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Wrack by [James Bradley]
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Wrack Kindle Edition

3.1 out of 5 stars 13 ratings

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Length: 341 pages Enhanced Typesetting: Enabled Page Flip: Enabled
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Editorial Reviews

From AudioFile

An Australian archaeologist named David delves deeply into the mystery of a sixteenth-century Portuguese ship, reportedly wrecked off the coast of New South Wales. Bradley's lyrical prose tells a complex story of obsessive love during WWII, fascinating mapmaking lore, the challenges of digging for a fabled sunken wreck, fiercely rivalrous empires, continental discovery, and murder. Humphrey Bower adroitly captures David's palpable frustration and ambition as he impatiently holds vigil over the dying recluse Kurt, listening to his rambling reminiscences and hoping for a hint of the ship's location. Bower's light Australian accent subtly segues to Kurt's hoarseness and a female doctor's Indian accent while slowly and deliberately revealing clue after clue. Bower captures the intensity of David's passion for archaeological discovery, and the story's overarching theme of conquest and love, as the novel builds to its enthralling climax. A.W. Winner of AudioFile Earphones Award © AudioFile 2009, Portland, Maine --This text refers to an out of print or unavailable edition of this title.

From Publishers Weekly

A seamless fusion of dramatic wartime love story, historical fiction and archeological murder mystery, Australian writer Bradley's accomplished debut novel has a dreamlike compulsion. Archeologist David Norfolk, obsessively searching for a 16th-century Portuguese ship wrecked on the coast of New South Wales, digs up the body of a man shot to death 50 years earlier. An Ondaatjean hermit, cantankerous, cancer-ridden and living in a nearby shack, holds the clue both to the victim's identity and the ship's whereabouts. As David and his ex-girlfriend Dr. Claire Sen tend to the dying recluse, Kurt Seligmann, and resume a romance of their own, they listen to their patient reminisce about the years 1937-1942, when he was an archeologist from Sidney, living in occupied Singapore and embroiled in an affair with the wife of his mentor and best friend, Fraser McDonald. (The corpse on the beach, it turns out, could be Fraser.) Seligmann, too, once searched for the wreck that Norfolk seeksAa ship that, if found, could challenge Tasman and Cook's claim to have discovered the continent and would explain the presence of the land mass on Renaissance maps. Bradley adroitly interpolates details of the fierce rivalry between the 16th-century Spanish and Portuguese empires, and fascinating lore on mapmaking. His prose, which alternates between clipped, declarative statements and lyrical, metaphor-filled cadenzas, may make too sweet a meal for some readers. The novel's concluding wordsA"the past is... a shifting sea with nothing at its center, except illusions, and loss"Aexemplifies the kind of generalization that weakens this otherwise suspenseful story. Yet Bradley's skill in interweaving the novel's strands to create a graceful meditation on death, ambition and obsession creates a memorable novel. (May) FYI: Wrack won two Australian literary awards and was shortlisted for the 1998 Commonwealth Writers Prize for best first book.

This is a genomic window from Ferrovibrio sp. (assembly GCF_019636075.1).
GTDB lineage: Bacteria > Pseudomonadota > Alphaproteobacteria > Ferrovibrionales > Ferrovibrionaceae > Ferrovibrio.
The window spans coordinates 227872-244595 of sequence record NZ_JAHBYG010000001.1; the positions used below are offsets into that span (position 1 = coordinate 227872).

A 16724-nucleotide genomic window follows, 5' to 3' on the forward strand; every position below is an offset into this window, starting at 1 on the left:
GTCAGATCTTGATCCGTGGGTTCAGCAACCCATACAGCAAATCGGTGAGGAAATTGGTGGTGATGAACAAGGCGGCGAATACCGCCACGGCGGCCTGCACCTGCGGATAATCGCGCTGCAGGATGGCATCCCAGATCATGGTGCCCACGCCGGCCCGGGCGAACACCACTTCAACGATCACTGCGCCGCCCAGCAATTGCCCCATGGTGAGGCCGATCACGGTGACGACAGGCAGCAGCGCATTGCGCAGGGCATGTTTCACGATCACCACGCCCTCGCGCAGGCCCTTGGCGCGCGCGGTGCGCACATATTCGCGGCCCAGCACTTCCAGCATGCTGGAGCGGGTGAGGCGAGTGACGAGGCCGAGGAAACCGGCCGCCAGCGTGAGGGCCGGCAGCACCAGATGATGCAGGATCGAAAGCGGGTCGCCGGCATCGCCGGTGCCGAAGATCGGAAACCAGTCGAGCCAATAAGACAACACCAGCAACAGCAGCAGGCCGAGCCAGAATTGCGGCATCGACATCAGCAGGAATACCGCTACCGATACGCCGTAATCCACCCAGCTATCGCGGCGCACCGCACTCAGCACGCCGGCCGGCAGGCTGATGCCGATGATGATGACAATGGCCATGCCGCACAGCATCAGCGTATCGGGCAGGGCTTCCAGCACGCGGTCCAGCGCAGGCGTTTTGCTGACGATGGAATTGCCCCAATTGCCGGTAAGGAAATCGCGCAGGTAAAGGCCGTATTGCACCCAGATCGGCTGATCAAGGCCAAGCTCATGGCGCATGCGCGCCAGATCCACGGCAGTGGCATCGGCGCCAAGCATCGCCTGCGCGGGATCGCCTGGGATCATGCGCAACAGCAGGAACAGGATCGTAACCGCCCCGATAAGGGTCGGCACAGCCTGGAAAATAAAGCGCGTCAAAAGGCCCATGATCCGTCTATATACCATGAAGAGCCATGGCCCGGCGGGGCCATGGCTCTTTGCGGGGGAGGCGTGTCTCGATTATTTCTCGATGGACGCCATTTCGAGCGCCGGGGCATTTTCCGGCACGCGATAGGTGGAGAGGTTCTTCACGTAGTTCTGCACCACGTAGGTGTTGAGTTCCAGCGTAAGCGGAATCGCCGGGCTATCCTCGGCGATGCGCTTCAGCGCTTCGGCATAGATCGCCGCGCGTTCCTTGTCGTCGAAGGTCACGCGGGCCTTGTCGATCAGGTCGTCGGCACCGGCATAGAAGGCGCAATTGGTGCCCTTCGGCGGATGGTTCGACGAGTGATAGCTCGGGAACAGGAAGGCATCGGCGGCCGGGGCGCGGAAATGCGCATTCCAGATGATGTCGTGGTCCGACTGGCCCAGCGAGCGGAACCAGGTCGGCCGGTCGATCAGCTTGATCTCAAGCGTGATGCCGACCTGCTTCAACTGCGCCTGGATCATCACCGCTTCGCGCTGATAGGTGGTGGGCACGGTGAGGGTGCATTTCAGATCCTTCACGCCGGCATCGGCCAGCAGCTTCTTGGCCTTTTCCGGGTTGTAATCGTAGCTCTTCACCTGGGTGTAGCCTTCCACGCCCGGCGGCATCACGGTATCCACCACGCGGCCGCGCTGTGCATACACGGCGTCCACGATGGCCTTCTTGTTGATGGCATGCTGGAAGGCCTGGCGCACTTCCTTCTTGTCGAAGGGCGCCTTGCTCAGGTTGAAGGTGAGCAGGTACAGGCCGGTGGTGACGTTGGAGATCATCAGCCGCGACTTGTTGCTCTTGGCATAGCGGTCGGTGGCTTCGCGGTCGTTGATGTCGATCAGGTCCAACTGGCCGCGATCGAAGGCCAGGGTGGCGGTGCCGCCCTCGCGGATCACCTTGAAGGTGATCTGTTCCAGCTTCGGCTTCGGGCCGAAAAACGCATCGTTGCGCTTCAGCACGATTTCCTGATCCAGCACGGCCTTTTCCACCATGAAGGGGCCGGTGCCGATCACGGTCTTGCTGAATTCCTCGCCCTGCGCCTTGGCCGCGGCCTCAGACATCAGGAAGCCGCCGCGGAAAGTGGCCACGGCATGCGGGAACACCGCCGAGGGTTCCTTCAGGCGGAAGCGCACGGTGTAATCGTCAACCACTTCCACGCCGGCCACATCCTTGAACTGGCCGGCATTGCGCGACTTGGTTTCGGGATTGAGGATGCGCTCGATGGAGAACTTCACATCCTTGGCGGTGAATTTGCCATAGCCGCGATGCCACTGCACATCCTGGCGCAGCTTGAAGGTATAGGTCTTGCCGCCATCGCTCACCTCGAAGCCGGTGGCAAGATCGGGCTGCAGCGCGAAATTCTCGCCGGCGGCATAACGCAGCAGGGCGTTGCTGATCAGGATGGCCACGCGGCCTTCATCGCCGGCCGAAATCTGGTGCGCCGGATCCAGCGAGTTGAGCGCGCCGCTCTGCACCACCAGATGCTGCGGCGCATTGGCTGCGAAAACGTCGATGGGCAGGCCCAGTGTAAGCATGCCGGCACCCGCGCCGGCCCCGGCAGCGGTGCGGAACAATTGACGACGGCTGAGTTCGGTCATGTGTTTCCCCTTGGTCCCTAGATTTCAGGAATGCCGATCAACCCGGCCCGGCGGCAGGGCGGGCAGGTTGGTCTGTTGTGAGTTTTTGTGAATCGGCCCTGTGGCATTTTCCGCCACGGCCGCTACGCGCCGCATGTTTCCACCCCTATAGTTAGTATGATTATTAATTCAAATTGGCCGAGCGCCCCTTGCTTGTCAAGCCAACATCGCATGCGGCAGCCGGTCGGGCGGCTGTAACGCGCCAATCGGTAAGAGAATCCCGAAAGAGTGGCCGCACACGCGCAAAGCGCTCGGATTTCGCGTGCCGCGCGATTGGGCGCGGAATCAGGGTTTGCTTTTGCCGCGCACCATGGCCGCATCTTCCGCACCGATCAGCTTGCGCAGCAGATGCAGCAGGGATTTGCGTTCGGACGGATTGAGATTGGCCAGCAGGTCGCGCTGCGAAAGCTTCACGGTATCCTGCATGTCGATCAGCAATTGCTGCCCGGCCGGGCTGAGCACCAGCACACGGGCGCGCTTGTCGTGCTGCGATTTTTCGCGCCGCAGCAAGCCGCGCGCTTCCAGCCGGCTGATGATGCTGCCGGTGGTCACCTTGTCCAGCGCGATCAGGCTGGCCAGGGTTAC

Copyright 1999 Reed Business Information, Inc. --This text refers to an alternate kindle_edition edition.

Product details

  • File Size : 1160 KB
  • Print Length : 341 pages
  • Publisher : Random House Australia (September 1, 2015)
  • Word Wise : Not Enabled
  • Lending : Not Enabled
  • Publication Date : September 1, 2015
  • Language: : English
  • ASIN : B013FOCF5A
  • Text-to-Speech : Enabled
  • Screen Reader : Supported
  • Enhanced Typesetting : Enabled
  • X-Ray : Not Enabled
  • Customer Reviews:
    3.1 out of 5 stars 13 ratings

Customer reviews

3.1 out of 5 stars
3.1 out of 5
13 global ratings
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Top reviews from the United States

Reviewed in the United States on October 17, 2008
One person found this helpful
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Reviewed in the United States on June 18, 2001
2 people found this helpful
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Reviewed in the United States on September 15, 2003
3 people found this helpful
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Reviewed in the United States on February 21, 2009
Reviewed in the United States on May 22, 2009

Top reviews from other countries

Kindle Customer
2.0 out of 5 stars The subject deserves a good book and this is not it.
Reviewed in the United Kingdom on February 22, 2016
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terryb
5.0 out of 5 stars An excellent story.
Reviewed in the United Kingdom on August 25, 2014
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